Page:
The subcutaneous fat is the second layer in the scalp. This layer is thick and houses a rich network of anastomosing arteries, veins, lymphatics, and coursing sensory nerves (Fig. 5.3). The neurovascular and lymphatic supply to the scalp is centripetal (i.e., larger trunks run from the periphery medially and toward the center, becoming smaller and anastomosing), subcutaneous, and similar in distribution. Their distal ends are attached to the deep layers of the dermis at the subcutis junction. The rich vascular network at this level is responsible for what can be significant scalp hemorrhage after only superficial wounds.1 The vascular supply is the anastomosed network between branches of external and internal carotid arteries. Where the scalp has five layers, there are no musculocutaneous perforators, and thus, a flap design that transects a significant portion of the peripheral vasculature can reduce flap tip perfusion and increase necrosis risk. Of note, the vascularity and relative perfusion of central scalp is decreased in male-patternbaldness,4 presumably related to the association between relative tissue hypoxia and hair loss. This may partially explain why surgery on bald scalp is usually less bloody than in patients who have no hair loss. Surgeons must be mindful that arterioles can be closely apposed to hairbulbs. Consequently, hemostasis has to be judicious and precise to reduce collateral damage to hair follicles and lessen the potential for permanent scarring alopecia. Sensory nerves in the subcutis have a similar course to that of the vascular system and peripheral incisions for flap design can transect larger nerve trunks resulting in sensory changes that can take an extended time to resolve. Rarely, sensory changes can be permanent. Lymphatics bear the same “snakelike” distribution, lying deep in the subcutaneous tissue. The dense network of lymph-collecting vessels arises from precollectors within 2 cm of the midline and runs obliquely down and backward to reach the first-tier lymph nodes. On average, four frontal-collecting, six parietal-collecting, and six occipital-collecting lymph vessels are found in the scalp.5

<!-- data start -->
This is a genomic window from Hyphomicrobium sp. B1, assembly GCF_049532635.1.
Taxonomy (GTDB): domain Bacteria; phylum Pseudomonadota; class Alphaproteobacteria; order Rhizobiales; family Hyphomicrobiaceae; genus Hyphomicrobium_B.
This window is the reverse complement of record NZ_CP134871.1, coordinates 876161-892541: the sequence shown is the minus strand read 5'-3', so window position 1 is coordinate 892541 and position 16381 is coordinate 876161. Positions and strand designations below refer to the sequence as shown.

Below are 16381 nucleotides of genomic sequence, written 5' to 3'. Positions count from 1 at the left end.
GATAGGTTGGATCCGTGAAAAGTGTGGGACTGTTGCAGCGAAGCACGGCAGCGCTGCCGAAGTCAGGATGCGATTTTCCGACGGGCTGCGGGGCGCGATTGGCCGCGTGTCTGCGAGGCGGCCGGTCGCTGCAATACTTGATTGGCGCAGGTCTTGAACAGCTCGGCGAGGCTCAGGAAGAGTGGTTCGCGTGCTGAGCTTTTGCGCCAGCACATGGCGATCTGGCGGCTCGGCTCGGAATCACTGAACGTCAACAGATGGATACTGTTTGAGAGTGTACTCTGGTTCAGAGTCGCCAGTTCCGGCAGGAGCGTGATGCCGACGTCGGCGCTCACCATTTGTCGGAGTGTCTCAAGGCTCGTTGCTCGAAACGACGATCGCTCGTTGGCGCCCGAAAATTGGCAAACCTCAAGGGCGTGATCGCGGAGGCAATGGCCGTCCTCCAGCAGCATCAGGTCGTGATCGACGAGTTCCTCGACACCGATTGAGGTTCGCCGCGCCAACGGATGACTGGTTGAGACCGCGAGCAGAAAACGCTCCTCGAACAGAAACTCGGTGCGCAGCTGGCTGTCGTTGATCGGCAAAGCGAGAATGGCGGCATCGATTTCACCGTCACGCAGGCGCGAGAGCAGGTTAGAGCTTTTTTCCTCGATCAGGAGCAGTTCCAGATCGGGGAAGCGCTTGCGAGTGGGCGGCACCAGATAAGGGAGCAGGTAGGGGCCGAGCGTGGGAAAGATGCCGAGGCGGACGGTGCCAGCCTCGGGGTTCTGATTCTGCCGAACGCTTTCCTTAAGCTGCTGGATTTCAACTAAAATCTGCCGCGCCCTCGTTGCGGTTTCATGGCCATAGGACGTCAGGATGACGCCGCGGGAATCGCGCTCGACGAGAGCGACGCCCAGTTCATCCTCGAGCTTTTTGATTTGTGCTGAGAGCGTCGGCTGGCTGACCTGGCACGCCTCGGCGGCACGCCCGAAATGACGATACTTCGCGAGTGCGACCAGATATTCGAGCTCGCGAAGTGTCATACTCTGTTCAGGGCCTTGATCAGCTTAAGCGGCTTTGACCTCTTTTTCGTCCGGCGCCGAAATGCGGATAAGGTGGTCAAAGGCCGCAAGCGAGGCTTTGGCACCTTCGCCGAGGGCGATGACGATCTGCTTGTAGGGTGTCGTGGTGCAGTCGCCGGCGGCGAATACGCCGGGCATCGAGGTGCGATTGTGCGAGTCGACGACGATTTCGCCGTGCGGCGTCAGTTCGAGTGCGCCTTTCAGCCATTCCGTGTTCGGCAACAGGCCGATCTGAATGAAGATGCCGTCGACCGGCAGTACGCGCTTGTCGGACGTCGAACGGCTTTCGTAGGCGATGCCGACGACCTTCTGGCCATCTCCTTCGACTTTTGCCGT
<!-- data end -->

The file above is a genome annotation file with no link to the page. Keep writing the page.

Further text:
5.1.3 Galea Aponeurotica